Using Reverse Proxy

To make it easier to connect to SKALE Chains, developers can use a reverse proxy to load balance transactions across a SKALE Chain’s 16 individual node endpoints. The core team provides a basic reverse proxy for convenience to each of the mainnet and staging SKALE Chains. Developers and ecosystem contributors are encouraged to deploy and customize reverse proxy settings and methods for application optimization.


As mentioned earlier, dApps may use a reference implementation of SKALE Proxy hosted by SKALE, but it’s preferable to use your own setup. When it comes to setting up your own SKALE Proxy, it is recommended to use proxy-provision as described below.

Alternatively, to experiment or deploy your own reverse proxy in a manual way, go to SKALE Proxy repo.

SKALE Proxy Load Balancing

The current skale-proxy deployed by the core team uses an Nginx load balancing method where requests are distributed between the 16 nodes based on the client’s IP address. Should an individual endpoint be unavailable, the next available endpoint is used. Read more about this method here: You can find alternative methods here:


If a reverse proxy fails, developers should employ a fallback policy that fits their needs. These policies may include, for example, a fallback to another reverse proxy or a fallback to any of the 16 direct individual endpoints.

SKALE Network assumes a tolerance of the nodes becoming Byzantine. Therefore, a fallback policy to the direct endpoints should assume that of these endpoints may become unresponsive.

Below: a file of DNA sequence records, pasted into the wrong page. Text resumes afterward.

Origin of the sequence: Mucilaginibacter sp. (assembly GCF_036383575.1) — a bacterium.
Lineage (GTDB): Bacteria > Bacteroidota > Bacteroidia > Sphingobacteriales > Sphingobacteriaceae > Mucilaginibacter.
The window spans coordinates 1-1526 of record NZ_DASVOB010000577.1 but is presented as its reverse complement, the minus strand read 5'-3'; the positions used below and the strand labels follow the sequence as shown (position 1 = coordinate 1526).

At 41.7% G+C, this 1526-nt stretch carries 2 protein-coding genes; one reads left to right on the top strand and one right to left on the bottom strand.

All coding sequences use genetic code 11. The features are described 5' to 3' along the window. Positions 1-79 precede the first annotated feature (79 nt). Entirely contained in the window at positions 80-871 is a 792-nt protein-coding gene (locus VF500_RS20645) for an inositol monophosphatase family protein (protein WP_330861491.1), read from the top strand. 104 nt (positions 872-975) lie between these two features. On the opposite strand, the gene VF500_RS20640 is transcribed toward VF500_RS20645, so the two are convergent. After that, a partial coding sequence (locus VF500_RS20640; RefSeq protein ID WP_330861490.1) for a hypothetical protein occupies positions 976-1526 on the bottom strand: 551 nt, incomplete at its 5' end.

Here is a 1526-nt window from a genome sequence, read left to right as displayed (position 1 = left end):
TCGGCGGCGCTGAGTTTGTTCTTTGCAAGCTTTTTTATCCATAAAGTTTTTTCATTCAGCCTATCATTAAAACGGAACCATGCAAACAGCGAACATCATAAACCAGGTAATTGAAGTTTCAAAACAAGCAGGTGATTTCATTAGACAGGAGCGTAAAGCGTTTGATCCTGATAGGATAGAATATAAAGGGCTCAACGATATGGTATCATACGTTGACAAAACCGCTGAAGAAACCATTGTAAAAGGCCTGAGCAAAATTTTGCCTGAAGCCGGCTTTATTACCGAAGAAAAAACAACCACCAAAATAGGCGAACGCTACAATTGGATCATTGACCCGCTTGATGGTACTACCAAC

Proxy-provision is a convenient way to run skale-proxy in the cloud (AWS, DO, …​).

Node requirements

Minimum requirements for machine in cloud:

  • 4GB Ram

  • 2 physical core CPU

  • 50 GB storage

Recommended requirements:

  • 8GB Ram

  • 4 physical core CPU

  • 50 GB storage

One of the main parameter for the reverse-proxy is a bandwidth, reverse-proxy is redirecting requests and not use as much computational power and storage. So it is necessary to have a good bandwitdth and create a machine at the close location to the area of usage(Europe, Asia, US, …​)

Minimum requirements: bandwidth support for 300 req/s

Recommended requirements: bandwidth support for 1000 req/s


  1. Register machine in the cloud

  2. Do installation steps on you working machine(different than registered machine at the step 1)

  3. Do configuration steps (Example below)

  4. Copy .ssh/authorized_keys from registered machine on step 1 to files/authorized_keys

  5. Run ansible-playbook -i inventory main.yaml

Example of inventory without block-explorer connecting to SKALE network on Ethereum:

proxy-0 ansible_host=''(IP address of registered machine at step 1) ansible_ssh_user='root'

ansible_ssh_user='root' # username on machine(s) - e.g. ubuntu

base_path='/root' # home path on the machine(s) - e.g. /home/ubuntu
proxy_domain='' # proxy domain name
explorer_domain='' # explorer domain name (optional for proxy-only setup)
chain_id='0x1' # Chain ID of the network where SM contracts are deployed - e.g. 0x1
network_name='mainnet' # SKALE Network name - e.g. mainnet / staging / etc
eth_endpoint='' # Ethereum Mainnet endpoint

main_website_url='' # SKALE Website URL
docs_website_url='' # SKALE Docs Website URL
networks='{}' # Legacy variable, keep as is
abis_url='' # URL of SM contracts ABI

cert_mode='certbot'  # 'certbot' - generate using certbot / custom - upload your own

do_token='YOUR-DO-TOKEN' # optional - DigitalOcean token (for 'certbot' cert_mode)
email='[email protected]' # optional - SSL cert email (for 'certbot' cert_mode)

And copy abi to files/abi.json